When It Comes to Large-Scale Solar, Show, Don't (Just) Tell

Resistance to a proposed solar project can be based on any number of factors. In an earlier post, I highlighted the importance of stakeholder outreach in planning for large-scale solar development. But even with thoughtful engagement and information coming from trusted sources, a significant segment of the local community could still be opposed to a new project.

PV arrays behind a rustic fence along a rural road.

Show a solar-project simulation like this before imaginations run wild. (Credit: Stantec)

Often, people simply don't like the idea of seeing whatever it is that's proposed. Or, rather, they don't like the idea of seeing what it is they're envisioning, which might not be what is actually proposed.

Typical planning processes often invite such scenarios. A project is announced, permitting procedures initiated, and anyone with concerns has a lot of time to picture the worst before the release of an impact assessment that includes simulations. The longer that the only visual referent is the imagined, the more it becomes a socially constructed reality — and the harder it will be to establish conception of the project as it might actually appear. Entrenched opposition can result from prolonged misunderstanding.

Solar projects, particularly when they would be new to a community, are not helped by the prevalence of photographs that allow for great exaggeration. You've probably seen pictures of the (relatively few) concentrating solar power plants in the western U.S. These "power tower" facilities, of which the Ivanpah Solar Energy Generating Station is the most famous, are massive in scale and memorable in image. So much so that if you've seen them (or, say, watched Blade Runner 2049), they might jump to mind as soon as the words "large-scale solar" are heard. And if you were a resident organizing opposition to a project, you might attach some images of them to your latest note to the neighborhood. It's true that even modestly sized solar PV projects can alter local landscapes, but it's in the best interest of all parties to clarify as soon as possible what exactly is being proposed.

Three tall towers in a desert, each surrounded by thousands of solar collecting mirrors.

The Ivanpah concentrating solar power station in San Bernardino County, California (Credit: Craig Butz, Wikimedia)

This gets to what some developers understand about the value of sharing simulations early on, even when doing so is not required by a defined permitting process. They understand the need to establish the parameters of deliberation by showing what their project will — and what it will not — look like, even if the layout is not final. This last point is crucial. Whatever cost there might be to revise simulations for the formal permit application should be weighed against the cost of delays associated with refuting perceptions that have taken root for lack of any representative imagery at all.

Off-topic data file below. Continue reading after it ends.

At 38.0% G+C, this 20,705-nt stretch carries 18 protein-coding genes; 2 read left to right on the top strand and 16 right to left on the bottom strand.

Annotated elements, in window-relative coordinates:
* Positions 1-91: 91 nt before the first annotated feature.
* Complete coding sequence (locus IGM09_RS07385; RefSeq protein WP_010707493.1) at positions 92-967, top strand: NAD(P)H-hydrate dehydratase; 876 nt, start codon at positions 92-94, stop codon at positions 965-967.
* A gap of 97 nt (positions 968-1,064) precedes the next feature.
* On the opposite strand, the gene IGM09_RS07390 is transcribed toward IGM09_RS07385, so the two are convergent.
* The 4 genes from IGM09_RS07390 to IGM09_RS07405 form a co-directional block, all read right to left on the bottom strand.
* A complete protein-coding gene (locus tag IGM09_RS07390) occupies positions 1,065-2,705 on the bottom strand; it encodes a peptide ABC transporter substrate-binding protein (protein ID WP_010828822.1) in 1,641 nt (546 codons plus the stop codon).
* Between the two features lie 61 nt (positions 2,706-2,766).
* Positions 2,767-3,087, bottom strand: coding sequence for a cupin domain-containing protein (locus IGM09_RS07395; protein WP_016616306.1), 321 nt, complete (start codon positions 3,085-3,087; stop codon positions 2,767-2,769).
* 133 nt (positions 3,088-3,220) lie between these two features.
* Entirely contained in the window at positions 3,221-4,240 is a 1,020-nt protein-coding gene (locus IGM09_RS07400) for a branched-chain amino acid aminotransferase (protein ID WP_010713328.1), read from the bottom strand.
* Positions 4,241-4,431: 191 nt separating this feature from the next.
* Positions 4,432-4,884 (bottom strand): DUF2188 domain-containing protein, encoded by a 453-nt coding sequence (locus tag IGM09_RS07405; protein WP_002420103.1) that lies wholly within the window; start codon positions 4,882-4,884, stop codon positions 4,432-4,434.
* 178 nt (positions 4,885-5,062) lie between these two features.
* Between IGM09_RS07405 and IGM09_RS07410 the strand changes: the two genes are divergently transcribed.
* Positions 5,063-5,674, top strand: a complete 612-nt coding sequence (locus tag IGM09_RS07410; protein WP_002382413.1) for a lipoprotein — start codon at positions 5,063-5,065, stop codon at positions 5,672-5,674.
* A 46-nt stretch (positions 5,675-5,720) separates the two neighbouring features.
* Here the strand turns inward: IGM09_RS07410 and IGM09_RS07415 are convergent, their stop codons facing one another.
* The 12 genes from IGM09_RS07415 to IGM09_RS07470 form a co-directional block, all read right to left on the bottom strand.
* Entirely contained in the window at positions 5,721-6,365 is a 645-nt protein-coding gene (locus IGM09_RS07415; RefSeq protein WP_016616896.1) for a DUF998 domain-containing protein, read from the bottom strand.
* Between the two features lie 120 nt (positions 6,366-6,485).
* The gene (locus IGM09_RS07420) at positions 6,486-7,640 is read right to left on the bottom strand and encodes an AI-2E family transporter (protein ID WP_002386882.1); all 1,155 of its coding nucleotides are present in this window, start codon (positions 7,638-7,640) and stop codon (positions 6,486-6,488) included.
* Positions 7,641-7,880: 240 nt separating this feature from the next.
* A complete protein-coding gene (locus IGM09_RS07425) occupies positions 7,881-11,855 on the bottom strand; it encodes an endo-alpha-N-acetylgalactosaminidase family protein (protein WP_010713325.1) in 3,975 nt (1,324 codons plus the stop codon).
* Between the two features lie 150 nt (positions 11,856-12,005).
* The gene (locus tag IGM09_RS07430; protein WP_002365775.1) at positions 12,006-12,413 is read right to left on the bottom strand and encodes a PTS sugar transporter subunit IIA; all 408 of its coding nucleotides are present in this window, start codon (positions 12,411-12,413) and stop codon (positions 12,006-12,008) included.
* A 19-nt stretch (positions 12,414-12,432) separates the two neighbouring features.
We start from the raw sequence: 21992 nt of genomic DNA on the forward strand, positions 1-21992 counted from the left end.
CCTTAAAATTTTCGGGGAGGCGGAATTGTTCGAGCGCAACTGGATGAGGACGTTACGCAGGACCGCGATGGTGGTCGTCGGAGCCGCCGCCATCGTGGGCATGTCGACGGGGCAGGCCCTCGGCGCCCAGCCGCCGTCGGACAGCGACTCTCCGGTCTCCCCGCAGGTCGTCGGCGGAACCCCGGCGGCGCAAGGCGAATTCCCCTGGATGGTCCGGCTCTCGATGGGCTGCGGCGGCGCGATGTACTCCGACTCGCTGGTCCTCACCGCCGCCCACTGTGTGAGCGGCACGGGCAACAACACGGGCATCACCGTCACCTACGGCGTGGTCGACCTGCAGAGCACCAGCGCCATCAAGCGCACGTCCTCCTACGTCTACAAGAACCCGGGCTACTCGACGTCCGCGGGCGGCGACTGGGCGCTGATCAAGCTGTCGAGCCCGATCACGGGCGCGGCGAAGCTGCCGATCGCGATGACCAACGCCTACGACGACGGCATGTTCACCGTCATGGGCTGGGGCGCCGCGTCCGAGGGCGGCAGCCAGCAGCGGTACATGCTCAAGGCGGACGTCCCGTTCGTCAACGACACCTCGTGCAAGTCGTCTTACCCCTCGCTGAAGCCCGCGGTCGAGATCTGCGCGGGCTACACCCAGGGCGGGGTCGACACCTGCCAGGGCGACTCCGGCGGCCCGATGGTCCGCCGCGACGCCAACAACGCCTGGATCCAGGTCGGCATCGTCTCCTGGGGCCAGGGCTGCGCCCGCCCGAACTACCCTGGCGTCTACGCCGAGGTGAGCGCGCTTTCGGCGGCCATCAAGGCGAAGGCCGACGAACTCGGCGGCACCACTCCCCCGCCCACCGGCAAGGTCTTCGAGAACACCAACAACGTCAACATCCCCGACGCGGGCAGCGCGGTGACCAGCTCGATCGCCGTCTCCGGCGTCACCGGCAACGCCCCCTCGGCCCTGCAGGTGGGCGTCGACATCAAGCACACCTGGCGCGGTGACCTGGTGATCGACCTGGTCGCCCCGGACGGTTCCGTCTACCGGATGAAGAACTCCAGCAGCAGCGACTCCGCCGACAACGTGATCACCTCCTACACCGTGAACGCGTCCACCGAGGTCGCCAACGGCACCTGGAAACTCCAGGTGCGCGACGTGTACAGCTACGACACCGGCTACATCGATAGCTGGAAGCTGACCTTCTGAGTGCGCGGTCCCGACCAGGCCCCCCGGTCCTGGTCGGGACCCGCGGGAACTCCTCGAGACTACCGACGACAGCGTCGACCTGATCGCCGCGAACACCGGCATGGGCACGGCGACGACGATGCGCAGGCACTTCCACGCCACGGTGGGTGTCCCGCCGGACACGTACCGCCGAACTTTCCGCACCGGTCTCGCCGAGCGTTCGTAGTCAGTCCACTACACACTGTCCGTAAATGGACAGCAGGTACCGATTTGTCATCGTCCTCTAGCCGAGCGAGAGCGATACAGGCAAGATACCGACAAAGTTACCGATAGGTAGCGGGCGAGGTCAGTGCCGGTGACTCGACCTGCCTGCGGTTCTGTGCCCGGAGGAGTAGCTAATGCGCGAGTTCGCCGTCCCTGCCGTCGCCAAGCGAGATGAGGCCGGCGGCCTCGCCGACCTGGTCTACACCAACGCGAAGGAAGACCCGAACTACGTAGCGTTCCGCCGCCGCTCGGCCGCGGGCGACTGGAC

Cities, towns, and counties have an interest in achieving a shared visual understanding, too. Opposition may not go away just because there is agreement on a project's visual characteristics, such as its visibility and prominence in valued views. But with elimination of contention at that very basic level, community deliberation can focus on specific aspects of project visibility that may be of concern, or on other issues altogether.

A large field with electrical transmission towers, haybales, and, in the distance, solar arrays.

A simulation of a large solar project demonstrating how it would be set back from the roadway and partially screened (Credit: Stantec)

Finally, there are other reasons to show instead of just tell.

Visualization is an efficient way to convey design features that anticipate or respond to community concerns, such as setbacks. The modeling process can also indicate where existing vegetation or proposed landscaping would screen a project.

A field of wheat in front of a utility substation.

A wireframe simulation demonstrating how a proposed solar facility's substation would be almost entirely screened by foreground vegetation (Credit: Stantec)

The urgency with which we must facilitate the energy transition cannot come at the cost of stakeholder outreach, but it does make it imperative that such outreach processes be efficient. Ensuring a shared understanding of precisely what is proposed so that productive deliberation of a project on its merits can commence as quickly as possible can certainly help with that.

Cover of Solar@Scale guidebook.

Solar@Scale is a partnership between the International City/County Management Association (ICMA) and the American Planning Association (APA) that aims to help cities, towns, counties, and special districts understand and realize the potential benefits of large-scale solar development.

Have a question about Solar@Scale or want to share your experiences with planning and zoning for large-scale solar development? Contact solar@planning.org. Interested in hosting a regional workshop? Let us know.

Top image: Getty Images

About the Author
Josh Hohn, AICP, is a visual resources practice lead at Stantec. He produces visual impact assessments, mostly for power generation and transmission projects across the U.S., and he serves on the Solar@Scale Advisory Committee

April 25, 2023

By Joshua Hohn, AICP